As already discussed, reading is not an act of writer-to-reader brain-dump, and this is especially true of better literature. What each reader takes from a text is slightly different, because each person’s experience of life is not the same. In reading, there are no universal answers. This, after all, is the seed from which the Reformation and modernity itself grew.

Talking about what we have read in a smaller group, giving children the time and space to ask their own questions, drawing every child into a conversation about a text so you and they can check their understanding, listening to their reasons for the predictions they’re making: these are all necessary aspects of teaching every child to read. If reading for enjoyment is a goal of the curriculum, children need us to lead them (through deft questioning and guiding, as well as through telling) to a sense that reading is a sense-making process that connects the text with each of us.

And what of those pupils, up to a third of classes, who aren’t yet decoding fluently enough to be at age-related expectations?

In KS1 and throughout KS2, they need very regular opportunities to read aloud to their teacher so they can practise and be taught how to improve those decoding skills that they are struggling with. In order to do that, they need to read texts that are pitched at their combined word-reading and comprehension skill level. Otherwise, when are they going to learn to read?

In my experience, these children love whole-class reading every bit as much as their more fluent classmates, but we can’t afford to waste any time as the end of primary hurtles towards them. Those children who need to make secure and rapid progress in their word-reading need time dedicated to them by their teacher in which they get better at word-reading, while also improving their understanding of what they read.

Where guided reading can fall down, in our real classrooms, with those very real children we teach, is in its implementation. If I want to focus on a group of six children for some quality time, the other 24 (or 25, or 26) don’t just melt into the background for some respectful, self-directed learning. The chances are you have a few children who might see guided reading as an opportunity to prat about now that their energetic, mastery-learnin’ sergeant major seems to have changed gear. Guided reading takes time to build so that routines are in place and behaviour expectations are clear and rock-solid.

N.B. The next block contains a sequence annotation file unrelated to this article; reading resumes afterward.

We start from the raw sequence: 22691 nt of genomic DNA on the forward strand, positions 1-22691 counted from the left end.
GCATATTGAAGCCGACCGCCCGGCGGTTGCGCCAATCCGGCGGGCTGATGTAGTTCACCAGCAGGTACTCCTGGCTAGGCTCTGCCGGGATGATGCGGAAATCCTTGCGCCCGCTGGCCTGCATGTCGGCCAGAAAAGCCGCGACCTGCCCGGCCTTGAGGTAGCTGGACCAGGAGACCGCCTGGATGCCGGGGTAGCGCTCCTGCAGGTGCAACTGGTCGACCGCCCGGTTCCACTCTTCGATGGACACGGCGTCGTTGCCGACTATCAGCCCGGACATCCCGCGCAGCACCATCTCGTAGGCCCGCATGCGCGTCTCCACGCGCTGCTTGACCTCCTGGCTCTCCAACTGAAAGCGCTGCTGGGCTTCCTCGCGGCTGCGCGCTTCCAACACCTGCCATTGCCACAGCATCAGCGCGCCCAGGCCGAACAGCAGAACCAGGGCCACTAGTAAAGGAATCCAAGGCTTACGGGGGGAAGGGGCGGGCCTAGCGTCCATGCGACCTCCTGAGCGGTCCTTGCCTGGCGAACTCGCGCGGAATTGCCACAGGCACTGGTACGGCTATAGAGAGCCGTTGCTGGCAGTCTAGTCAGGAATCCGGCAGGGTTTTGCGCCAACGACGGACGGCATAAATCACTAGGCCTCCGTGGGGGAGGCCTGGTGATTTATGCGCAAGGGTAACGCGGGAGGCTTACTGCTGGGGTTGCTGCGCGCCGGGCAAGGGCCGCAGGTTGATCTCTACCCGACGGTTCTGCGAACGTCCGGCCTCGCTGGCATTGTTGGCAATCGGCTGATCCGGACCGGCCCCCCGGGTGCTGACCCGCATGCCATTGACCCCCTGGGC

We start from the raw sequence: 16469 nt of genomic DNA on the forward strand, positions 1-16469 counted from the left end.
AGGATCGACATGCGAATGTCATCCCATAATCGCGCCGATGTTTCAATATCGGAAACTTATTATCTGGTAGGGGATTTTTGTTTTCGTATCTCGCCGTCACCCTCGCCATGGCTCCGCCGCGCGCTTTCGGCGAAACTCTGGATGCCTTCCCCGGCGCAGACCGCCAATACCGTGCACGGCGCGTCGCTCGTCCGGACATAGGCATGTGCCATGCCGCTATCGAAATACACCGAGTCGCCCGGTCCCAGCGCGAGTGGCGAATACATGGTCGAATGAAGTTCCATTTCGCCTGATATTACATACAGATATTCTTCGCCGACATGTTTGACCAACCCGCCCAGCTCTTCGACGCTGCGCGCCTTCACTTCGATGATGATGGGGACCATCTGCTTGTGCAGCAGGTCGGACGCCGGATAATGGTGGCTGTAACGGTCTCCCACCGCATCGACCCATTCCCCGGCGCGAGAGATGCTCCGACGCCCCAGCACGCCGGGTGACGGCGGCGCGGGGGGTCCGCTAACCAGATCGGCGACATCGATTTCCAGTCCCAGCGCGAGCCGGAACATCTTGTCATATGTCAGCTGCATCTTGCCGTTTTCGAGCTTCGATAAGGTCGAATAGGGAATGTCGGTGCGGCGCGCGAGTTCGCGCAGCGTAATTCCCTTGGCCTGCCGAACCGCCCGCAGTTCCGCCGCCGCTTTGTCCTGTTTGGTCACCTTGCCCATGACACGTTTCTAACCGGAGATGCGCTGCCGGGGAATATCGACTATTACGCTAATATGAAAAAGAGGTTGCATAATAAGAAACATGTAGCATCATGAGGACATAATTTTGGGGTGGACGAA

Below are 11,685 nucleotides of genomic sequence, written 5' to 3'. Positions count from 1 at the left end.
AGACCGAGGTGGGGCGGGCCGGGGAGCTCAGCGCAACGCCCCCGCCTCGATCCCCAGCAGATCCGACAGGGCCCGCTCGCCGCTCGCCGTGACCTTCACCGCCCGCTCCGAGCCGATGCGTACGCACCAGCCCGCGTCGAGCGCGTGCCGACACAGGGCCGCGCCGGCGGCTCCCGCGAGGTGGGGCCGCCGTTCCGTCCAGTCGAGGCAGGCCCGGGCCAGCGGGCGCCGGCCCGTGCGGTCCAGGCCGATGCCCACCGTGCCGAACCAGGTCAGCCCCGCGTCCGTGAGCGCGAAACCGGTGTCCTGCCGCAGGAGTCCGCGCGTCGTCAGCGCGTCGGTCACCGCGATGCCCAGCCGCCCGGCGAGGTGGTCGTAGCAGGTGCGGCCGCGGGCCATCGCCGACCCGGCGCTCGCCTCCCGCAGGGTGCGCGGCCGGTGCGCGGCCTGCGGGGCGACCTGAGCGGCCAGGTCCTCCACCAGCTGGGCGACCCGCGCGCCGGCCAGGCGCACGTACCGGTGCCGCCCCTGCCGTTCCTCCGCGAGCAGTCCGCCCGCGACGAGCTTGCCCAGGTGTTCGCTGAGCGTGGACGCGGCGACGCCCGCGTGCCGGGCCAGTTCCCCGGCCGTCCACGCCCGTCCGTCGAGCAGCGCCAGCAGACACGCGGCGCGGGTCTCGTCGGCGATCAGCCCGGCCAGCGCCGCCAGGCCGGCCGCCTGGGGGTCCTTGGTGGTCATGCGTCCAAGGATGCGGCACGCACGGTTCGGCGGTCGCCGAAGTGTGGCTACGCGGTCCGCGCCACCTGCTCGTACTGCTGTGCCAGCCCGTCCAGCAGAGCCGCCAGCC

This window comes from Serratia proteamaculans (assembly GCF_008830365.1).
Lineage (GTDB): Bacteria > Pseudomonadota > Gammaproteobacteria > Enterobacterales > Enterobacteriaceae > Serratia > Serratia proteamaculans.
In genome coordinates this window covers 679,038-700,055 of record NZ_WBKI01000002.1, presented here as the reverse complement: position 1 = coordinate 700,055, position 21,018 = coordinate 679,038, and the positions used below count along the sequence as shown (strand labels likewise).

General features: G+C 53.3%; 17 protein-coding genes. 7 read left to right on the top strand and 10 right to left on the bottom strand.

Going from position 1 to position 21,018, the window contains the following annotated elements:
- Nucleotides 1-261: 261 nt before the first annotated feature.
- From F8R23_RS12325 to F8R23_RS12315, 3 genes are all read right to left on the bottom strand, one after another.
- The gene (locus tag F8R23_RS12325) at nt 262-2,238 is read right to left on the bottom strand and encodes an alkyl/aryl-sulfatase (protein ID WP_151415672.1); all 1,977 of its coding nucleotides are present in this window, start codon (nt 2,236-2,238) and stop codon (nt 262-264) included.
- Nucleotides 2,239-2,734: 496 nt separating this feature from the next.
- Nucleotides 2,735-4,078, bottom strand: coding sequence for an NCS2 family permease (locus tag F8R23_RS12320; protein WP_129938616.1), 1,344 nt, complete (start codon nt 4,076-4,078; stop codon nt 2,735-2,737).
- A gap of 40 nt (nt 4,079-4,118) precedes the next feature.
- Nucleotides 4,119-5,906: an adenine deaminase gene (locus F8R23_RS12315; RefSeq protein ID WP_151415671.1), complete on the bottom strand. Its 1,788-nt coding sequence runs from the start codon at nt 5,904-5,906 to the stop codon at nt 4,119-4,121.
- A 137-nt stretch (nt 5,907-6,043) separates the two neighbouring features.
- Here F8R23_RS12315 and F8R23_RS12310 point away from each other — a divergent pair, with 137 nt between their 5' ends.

An aim of the curriculum is that children “develop the habit of reading widely and often”. We all know that this isn’t going to happen naturally in every child’s home, so it is something we need to create the space for in our classrooms, remembering that habits are only formed by doing something, in this case spending time with a book, a lot. My advice is: don’t make guided reading a time which requires you to photocopy unsatisfactory, downloaded activities that need to be explained to every group each week. By and large, let guided reading be a time when children read.

I also like to have one writing activity, just for the group I read with yesterday, focusing on the aspect of the book we discussed the previous day.

The conclusion

So which is better? Since I became a teacher in the dying days of the last century, primary teachers in England have become much, much better at whole-class teaching. Most of my lessons have now become highly interactive whole-class events, more often than not built on a pacey structure of repeated “I say – you do” exchanges, which keep everybody on their toes and learning (OK, maybe that’s a particularly good day). I am using direct teaching methods a lot more explicitly than I ever have before, and at the moment, it seems to be working.

But keeping that level of focus up for a whole day, every day, is very hard work for primary age children (never mind their teacher) – we would certainly never expect adults to show similar levels of sustained concentration. Guided reading offers everyone a welcome break from this structure (and the sound of my voice) – not so we can all have a chillax with a nice book and a meandering chinwag, but so we can focus on teaching using a different structure and the different kind of learning this will afford.

I wonder if the return of whole-class teaching across the curriculum means that teachers feel less confident about engaging in other lesson structures, and if this is one of the reasons why guided reading is suffering a dip in popularity. Is it time, whisper it, for some group-work upskilling again?

I love the whole-class versus guided reading debate: we should discuss and care deeply about the effectiveness of how we teach, especially when it’s about primary schools’ core purpose of teaching every child to read. But in this, as most other things, there is no right or wrong, no black or white. You need to choose the right tools for the job in hand and that is most likely to involve both whole-class and smaller group reading.


Sinéad Gaffney is a deputy headteacher in Sheffield and an SLE in English for Learning Unlimited TSA. Sinéad will be writing a follow-up article, published in October, about how to combine the two approaches. She tweets @shinpad1